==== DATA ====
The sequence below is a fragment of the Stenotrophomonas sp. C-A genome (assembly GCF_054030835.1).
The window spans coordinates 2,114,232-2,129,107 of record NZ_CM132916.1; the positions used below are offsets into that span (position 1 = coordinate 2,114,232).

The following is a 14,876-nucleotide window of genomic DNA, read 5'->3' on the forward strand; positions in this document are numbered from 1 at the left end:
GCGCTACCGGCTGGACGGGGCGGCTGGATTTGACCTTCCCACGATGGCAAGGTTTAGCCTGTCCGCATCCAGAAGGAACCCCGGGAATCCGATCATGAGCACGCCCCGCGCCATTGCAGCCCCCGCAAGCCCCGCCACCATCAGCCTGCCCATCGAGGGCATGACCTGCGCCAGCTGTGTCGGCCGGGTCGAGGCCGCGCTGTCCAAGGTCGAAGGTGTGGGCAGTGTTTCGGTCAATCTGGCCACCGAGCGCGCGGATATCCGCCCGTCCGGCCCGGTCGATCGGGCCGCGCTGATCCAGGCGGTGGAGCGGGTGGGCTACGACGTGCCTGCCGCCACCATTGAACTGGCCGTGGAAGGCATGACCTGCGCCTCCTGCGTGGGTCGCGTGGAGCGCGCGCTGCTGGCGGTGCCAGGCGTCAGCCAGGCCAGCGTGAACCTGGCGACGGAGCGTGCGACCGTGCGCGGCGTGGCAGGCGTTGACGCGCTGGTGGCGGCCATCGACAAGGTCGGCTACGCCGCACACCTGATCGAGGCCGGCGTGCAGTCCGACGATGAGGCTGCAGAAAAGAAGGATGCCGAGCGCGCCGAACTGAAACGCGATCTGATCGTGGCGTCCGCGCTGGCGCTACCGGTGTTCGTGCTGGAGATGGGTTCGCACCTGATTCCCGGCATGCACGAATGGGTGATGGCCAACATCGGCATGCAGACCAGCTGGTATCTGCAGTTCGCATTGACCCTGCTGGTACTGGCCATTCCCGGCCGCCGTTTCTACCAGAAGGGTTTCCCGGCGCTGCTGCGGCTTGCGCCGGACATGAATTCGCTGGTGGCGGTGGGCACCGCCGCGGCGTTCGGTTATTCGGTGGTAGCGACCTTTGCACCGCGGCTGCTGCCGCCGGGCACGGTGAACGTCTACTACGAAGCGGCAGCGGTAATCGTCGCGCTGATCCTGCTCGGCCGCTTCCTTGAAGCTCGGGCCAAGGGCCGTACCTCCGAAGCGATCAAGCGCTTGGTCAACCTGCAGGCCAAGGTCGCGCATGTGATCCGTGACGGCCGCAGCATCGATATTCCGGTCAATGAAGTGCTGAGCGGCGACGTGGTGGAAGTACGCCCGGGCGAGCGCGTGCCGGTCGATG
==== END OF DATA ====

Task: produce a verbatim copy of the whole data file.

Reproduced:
The sequence below is a fragment of the Stenotrophomonas sp. C-A genome (assembly GCF_054030835.1).
The window spans coordinates 2,114,232-2,129,107 of record NZ_CM132916.1; the positions used below are offsets into that span (position 1 = coordinate 2,114,232).

The following is a 14,876-nucleotide window of genomic DNA, read 5'->3' on the forward strand; positions in this document are numbered from 1 at the left end:
GCGCTACCGGCTGGACGGGGCGGCTGGATTTGACCTTCCCACGATGGCAAGGTTTAGCCTGTCCGCATCCAGAAGGAACCCCGGGAATCCGATCATGAGCACGCCCCGCGCCATTGCAGCCCCCGCAAGCCCCGCCACCATCAGCCTGCCCATCGAGGGCATGACCTGCGCCAGCTGTGTCGGCCGGGTCGAGGCCGCGCTGTCCAAGGTCGAAGGTGTGGGCAGTGTTTCGGTCAATCTGGCCACCGAGCGCGCGGATATCCGCCCGTCCGGCCCGGTCGATCGGGCCGCGCTGATCCAGGCGGTGGAGCGGGTGGGCTACGACGTGCCTGCCGCCACCATTGAACTGGCCGTGGAAGGCATGACCTGCGCCTCCTGCGTGGGTCGCGTGGAGCGCGCGCTGCTGGCGGTGCCAGGCGTCAGCCAGGCCAGCGTGAACCTGGCGACGGAGCGTGCGACCGTGCGCGGCGTGGCAGGCGTTGACGCGCTGGTGGCGGCCATCGACAAGGTCGGCTACGCCGCACACCTGATCGAGGCCGGCGTGCAGTCCGACGATGAGGCTGCAGAAAAGAAGGATGCCGAGCGCGCCGAACTGAAACGCGATCTGATCGTGGCGTCCGCGCTGGCGCTACCGGTGTTCGTGCTGGAGATGGGTTCGCACCTGATTCCCGGCATGCACGAATGGGTGATGGCCAACATCGGCATGCAGACCAGCTGGTATCTGCAGTTCGCATTGACCCTGCTGGTACTGGCCATTCCCGGCCGCCGTTTCTACCAGAAGGGTTTCCCGGCGCTGCTGCGGCTTGCGCCGGACATGAATTCGCTGGTGGCGGTGGGCACCGCCGCGGCGTTCGGTTATTCGGTGGTAGCGACCTTTGCACCGCGGCTGCTGCCGCCGGGCACGGTGAACGTCTACTACGAAGCGGCAGCGGTAATCGTCGCGCTGATCCTGCTCGGCCGCTTCCTTGAAGCTCGGGCCAAGGGCCGTACCTCCGAAGCGATCAAGCGCTTGGTCAACCTGCAGGCCAAGGTCGCGCATGTGATCCGTGACGGCCGCAGCATCGATATTCCGGTCAATGAAGTGCTGAGCGGCGACGTGGTGGAAGTACGCCCGGGCGAGCGCGTGCCGGTCGATG